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We talked last week about the renaissance of some original cast albums on vinyl — twelve-inch vinyl, that is.

Will there be a rebirth of seven-inch vinyl records, too? SpongeBob SquarePants: The Broadway Musical is at least giving such a format a chance to make a comeback (or, as Norma Desmond would insist, “a return”).

The surprise hit musical that has racked up more than three dozen nominations from various awards committees (and wins from the Outer Critics Circle) offers three songs on this disc: “(Just A) Simple Sponge” (written by Panic! At the Disco), “No Control” (by David Bowie & Brian Eno) and “The SpongeBob SquarePants Theme” (by Derek Drymon, Mark Harrison, Stephen Hillenburg & Blaise Smith).

Given the colorful nature of the musical, black vinyl wouldn’t have been appropriate. Instead, the record sports the same blue marble hue that we know from the egg that Nick Arnstein presented to Fanny Brice. This color fits in nicely with the pastel palettes established by David Zinn, who designed both the set and the costumes for SpongeBob which resulted in Tony, Drama Desk and Outer Critics Circle nominations.

It’s a very limited-edition, for the manufacturers swear it’ll be a one-time only pressing. More to the point, you can’t even order it online. You must get it at your local record store.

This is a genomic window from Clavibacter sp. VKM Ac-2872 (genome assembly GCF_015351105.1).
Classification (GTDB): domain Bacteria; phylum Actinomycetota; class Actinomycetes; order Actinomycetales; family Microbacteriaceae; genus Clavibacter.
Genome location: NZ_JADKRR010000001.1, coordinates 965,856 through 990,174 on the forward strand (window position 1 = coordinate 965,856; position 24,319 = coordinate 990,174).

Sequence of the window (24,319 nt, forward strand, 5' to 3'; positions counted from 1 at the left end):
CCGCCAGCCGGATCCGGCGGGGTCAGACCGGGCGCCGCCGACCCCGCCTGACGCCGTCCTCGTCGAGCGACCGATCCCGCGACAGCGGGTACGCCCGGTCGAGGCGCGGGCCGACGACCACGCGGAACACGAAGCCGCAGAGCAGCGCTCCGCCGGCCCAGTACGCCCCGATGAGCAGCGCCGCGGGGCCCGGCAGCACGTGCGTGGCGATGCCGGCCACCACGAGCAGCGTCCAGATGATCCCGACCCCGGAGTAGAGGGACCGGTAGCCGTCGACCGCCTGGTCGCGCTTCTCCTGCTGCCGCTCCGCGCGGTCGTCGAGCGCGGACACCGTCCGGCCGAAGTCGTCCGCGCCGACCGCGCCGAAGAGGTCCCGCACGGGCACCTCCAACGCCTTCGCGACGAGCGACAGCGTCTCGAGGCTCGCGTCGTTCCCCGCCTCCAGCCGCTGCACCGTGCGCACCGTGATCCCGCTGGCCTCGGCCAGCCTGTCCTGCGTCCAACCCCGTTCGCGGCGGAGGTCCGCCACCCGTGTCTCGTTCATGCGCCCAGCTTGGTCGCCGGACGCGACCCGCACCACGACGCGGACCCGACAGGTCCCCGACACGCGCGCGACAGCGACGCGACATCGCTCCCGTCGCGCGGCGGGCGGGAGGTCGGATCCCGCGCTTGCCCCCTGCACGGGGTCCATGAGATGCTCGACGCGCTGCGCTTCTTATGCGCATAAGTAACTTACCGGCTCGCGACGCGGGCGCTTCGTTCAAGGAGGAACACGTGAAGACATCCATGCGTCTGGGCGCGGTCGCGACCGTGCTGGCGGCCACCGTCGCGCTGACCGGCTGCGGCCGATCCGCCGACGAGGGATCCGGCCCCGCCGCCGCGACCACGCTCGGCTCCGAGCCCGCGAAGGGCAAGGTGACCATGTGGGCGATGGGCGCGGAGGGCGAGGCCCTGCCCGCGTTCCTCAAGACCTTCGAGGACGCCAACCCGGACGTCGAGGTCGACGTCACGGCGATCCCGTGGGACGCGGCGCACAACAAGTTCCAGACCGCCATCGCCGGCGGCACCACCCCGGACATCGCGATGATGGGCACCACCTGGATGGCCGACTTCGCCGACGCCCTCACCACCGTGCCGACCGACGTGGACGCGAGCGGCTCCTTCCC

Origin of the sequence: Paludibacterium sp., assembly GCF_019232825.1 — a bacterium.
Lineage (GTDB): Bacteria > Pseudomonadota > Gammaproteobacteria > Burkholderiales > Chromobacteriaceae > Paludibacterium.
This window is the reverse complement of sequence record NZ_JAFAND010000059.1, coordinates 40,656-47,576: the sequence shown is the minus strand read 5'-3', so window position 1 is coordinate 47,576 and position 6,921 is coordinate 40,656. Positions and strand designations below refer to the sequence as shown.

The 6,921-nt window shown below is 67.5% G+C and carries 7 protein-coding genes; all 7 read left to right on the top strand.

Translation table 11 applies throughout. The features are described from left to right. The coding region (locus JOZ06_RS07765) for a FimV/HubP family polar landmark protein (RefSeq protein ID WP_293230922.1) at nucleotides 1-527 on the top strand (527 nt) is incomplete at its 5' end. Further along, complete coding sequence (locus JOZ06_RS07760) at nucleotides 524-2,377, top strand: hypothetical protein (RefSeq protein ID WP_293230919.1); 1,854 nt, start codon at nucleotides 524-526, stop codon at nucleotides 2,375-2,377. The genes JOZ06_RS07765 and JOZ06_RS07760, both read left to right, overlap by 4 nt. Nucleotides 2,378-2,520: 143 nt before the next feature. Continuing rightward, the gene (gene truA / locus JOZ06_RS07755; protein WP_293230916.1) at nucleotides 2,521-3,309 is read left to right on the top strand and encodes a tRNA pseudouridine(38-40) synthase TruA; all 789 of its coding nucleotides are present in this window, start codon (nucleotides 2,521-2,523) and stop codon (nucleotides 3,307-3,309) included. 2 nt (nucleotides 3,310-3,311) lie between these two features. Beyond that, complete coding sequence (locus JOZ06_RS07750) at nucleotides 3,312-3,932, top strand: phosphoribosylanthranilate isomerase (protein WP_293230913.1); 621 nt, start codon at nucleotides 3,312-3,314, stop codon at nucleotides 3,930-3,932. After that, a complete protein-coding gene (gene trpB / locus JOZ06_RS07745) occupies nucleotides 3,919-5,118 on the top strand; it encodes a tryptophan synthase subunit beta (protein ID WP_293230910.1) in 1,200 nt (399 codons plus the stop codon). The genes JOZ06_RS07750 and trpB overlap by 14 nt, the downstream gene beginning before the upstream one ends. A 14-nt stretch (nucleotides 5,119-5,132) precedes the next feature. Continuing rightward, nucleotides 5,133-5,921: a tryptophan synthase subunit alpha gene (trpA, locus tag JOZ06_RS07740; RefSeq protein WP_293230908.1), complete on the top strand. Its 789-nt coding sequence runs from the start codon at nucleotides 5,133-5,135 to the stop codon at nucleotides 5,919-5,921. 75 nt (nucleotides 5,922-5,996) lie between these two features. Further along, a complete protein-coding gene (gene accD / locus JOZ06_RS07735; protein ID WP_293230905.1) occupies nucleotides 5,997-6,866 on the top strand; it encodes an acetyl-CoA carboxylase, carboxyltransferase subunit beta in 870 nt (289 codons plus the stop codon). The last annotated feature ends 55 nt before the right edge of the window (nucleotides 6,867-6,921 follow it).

WHAT local record store,” you’re asking? Yes, times have changed since the days when I was living in Boston and buying cast albums in Krey’s, Jordan Marsh, Raymond’s, Boston Music Company, Radio Shack, The Coop, Arcade Bazaar, Lechmere Sales, Lafayette Radio, Mosher Music, Carl Fischer, City Mart and Zayre. Each and every one of the thirteen is long gone.

To keep alive whatever actual brick-and-mortar record stores still exist, there’s a site to help you find them: One or more of them in your neck of the woods may still have a SpongeBob seven-inch vinyl, which was specifically pressed for April 21, now known as Record Store Day, our newest important holiday.

So, as is the case with the recent twelve-inch vinyl release of Avenue Q, the more things change, the more they revert to years past. In 1952, RCA Victor truly believed that the tidal wave of the future was the EP — meaning Extended Play seven-inch records that spun around at 45 revolutions per minute and offered a few songs per side and not just one.

Many television consoles – genuine pieces of handsome wooden furniture — had tiny players with fat spindles tucked into their upper right hand corners. Because of the rapid-fire growth of TV sales, RCA was confident that this formal would easily beat out Columbia’s 1948 innovation, the twelve-inch record that clocked in at thirty-three-and-a-third revolutions per minute. RCA executives reasoned that consumers wouldn’t want to buy an entirely different console that would annex more of their living room space. Why have two pieces of furniture when one would do double-duty?